Theodore Robinson, a former agent in the Attorney General's Office who joined with Thomas in one of the lawsuits, said he was flabbergasted by news stories quoting Kane as saying Thomas might have agreed to target African Americans.
"Trust me, when I read that, I was just like floored," Robinson said in an interview. "Let me say this: Of all the minority agents in the A.G.'s Office at that time - Hispanics and blacks - Claude would be the last one to whom anybody in the agency would think to propose such a thing. I could not imagine them going to Claude Thomas, saying, 'This is what we want you to do.' He would lose his mind."
Last week, Williams said that even Kane's chief lieutenant doubted the race charge.
Bruce Beemer, Kane's second-in-command, recently testified before the Philadelphia grand jury that he "never for a second" believed the racial allegation and that "absolutely nothing in the case file" reflected a racial focus, the panel said in a report last week.
At a news conference earlier this year, Beemer joined Kane in criticizing the sting and suggested that the five officials who took money or gifts may have been entrapped.
"There appeared to be very little attempt made to ascertain whether or not individuals were engaged or predisposed to wrongful activity before they were targeted," he said.
Smart targeting, Beemer said, is critical to a successful bribery case.
"It helps to ensure that prosecutors and government agencies aren't running around trying to entice people to commit crimes where they would not otherwise be predisposed," he said.
Williams laid out an entirely different scenario last week in announcing the arrests of State Reps. Vanessa Lowery Brown and Ronald G. Waters on bribery charges for pocketing cash.
By Williams' account, the informant who caught them on tape, Tyron B. Ali, simply followed a social and political network that led him logically from one public official to the next. Pointedly, the district attorney noted that Ali was a friend of Rep. Waters' daughter and that she was the one who introduced him to her father. Waters, in turn, put him in touch with other targets.
Moreover, Williams unearthed a 2013 e-mail exchange in which a former top aide to Kane, Linda Dale Hoffa, told a colleague that the sting had "ample predication" and that "no legislator was entrapped."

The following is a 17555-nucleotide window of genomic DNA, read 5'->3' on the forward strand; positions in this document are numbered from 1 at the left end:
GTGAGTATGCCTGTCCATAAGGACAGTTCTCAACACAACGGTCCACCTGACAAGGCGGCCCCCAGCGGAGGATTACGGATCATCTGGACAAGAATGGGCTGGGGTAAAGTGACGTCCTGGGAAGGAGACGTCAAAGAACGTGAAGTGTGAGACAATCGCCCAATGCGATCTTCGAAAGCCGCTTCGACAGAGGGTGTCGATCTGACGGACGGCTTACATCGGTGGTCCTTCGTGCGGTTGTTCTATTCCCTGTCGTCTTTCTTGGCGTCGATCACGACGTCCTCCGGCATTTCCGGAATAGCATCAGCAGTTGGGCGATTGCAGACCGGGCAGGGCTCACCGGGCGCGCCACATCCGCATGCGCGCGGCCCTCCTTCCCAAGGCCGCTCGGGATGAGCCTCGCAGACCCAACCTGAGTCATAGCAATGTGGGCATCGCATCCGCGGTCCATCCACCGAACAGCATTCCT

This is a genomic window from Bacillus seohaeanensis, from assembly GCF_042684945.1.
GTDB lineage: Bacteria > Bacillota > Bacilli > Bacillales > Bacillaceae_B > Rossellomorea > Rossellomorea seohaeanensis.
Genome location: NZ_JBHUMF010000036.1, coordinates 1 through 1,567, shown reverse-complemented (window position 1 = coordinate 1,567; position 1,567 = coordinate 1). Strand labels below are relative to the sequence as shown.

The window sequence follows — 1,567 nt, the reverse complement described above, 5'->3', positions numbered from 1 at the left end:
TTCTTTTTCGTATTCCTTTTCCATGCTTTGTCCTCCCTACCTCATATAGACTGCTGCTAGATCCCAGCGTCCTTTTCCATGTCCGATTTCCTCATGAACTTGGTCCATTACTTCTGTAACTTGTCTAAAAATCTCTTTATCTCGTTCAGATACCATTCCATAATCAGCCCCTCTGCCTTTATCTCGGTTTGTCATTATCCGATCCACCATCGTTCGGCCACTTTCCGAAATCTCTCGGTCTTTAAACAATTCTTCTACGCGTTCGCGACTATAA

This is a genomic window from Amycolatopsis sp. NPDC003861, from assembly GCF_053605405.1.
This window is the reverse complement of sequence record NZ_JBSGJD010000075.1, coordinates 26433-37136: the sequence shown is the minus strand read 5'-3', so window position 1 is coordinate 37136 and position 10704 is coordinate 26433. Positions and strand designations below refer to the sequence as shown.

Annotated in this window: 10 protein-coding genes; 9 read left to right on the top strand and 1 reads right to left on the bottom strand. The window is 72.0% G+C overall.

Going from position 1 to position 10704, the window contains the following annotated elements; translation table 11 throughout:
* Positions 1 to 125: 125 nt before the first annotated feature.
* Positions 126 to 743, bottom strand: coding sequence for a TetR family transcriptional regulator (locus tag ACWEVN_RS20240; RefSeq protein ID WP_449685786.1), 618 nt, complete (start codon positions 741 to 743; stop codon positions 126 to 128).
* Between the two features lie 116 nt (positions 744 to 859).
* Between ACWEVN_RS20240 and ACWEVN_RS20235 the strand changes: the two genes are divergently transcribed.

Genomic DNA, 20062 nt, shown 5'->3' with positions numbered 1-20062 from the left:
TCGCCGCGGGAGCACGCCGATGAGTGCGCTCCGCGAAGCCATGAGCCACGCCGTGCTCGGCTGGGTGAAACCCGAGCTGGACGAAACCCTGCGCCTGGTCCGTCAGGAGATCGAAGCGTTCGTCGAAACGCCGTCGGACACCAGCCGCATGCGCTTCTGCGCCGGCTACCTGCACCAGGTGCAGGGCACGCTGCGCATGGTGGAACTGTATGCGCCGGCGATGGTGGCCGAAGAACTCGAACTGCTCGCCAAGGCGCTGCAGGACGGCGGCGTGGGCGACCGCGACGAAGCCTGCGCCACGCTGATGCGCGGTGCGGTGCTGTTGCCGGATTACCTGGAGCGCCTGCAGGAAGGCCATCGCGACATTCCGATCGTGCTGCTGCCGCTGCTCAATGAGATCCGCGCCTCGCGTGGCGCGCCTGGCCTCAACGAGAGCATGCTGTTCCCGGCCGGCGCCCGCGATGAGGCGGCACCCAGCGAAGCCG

According to city prosecutors, the colleague - Beemer - agreed.
Waters' lawyer, Fortunato Perri Jr., said it was never easy to overcome the fact that someone took a cash payment.
"An entrapment defense is always a difficult one to mount," he said. "Especially when you have multiple criminal acts, as we have alleged here."
In Waters' case, prosecutors say he put his hand out nine times in all, pocketing a total of $8,750.
When questioned by the grand jury, the veteran legislator admitted that taking the cash was a crime, Williams said. Brown, too, admitted her crime, the prosecutor said.
In attacking the sting, Kane was sharply critical of Ali, the investigation's confidential informant.
She said any good defense attorney would attack the deal Ali had been offered by her predecessors. Ali began cooperating after being charged with fraud in 2009, when he was accused of skimming $430,000 from a state food program for low-income children and seniors.
In what Kane called "the deal of the century," prosecutors dropped the fraud charges in exchange for his undercover work on the sting case."
"You put that CI [confidential informant] before the jury, and his credibility is shot," Kane said at one point. "The only one who can verify those recordings would have been that CI. Because that CI was tainted, those recordings may never have been allowed into court and that prosecution would have failed. No doubt."
Williams, after reviewing financial documents in the case, concluded that the actual size of the fraud was far smaller - less than $100,000.
More important, the district attorney said, Ali was hardly the only witness. The crimes were captured on tape.
Perri, Waters' lawyer, said that no matter how much jurors may dislike an informant, they rarely use that as a reason to acquit - especially when there are tapes to hear or video to watch.
"The most powerfully incriminating evidence the government can present against a defendant is his or her own voice admitting the criminal activity," Perri said.
On Wednesday, the first person Williams arrested in the case, former Traffic Court Judge Thomasine Tynes, pleaded guilty to conflict of interest for accepting a $2,000 bracelet from Ali as the two discussed his desire to win a collections contract from the court.
As it happened, there was no need for Ali to testify at a trial. There was no trial.
Instead, Tynes' lawyer, Louis R. Busico, worked out a deal with prosecutors to drop a more serious charge of bribery and other offenses. He said the decision to admit wrongdoing made sense.
"I don't want to speak for the attorney general and why she may have said certain things. And I surely can't read her mind," Busico said.
"But what I can do is I can listen to tapes. The recording that I heard absolutely made this case one that had prosecutorial merit."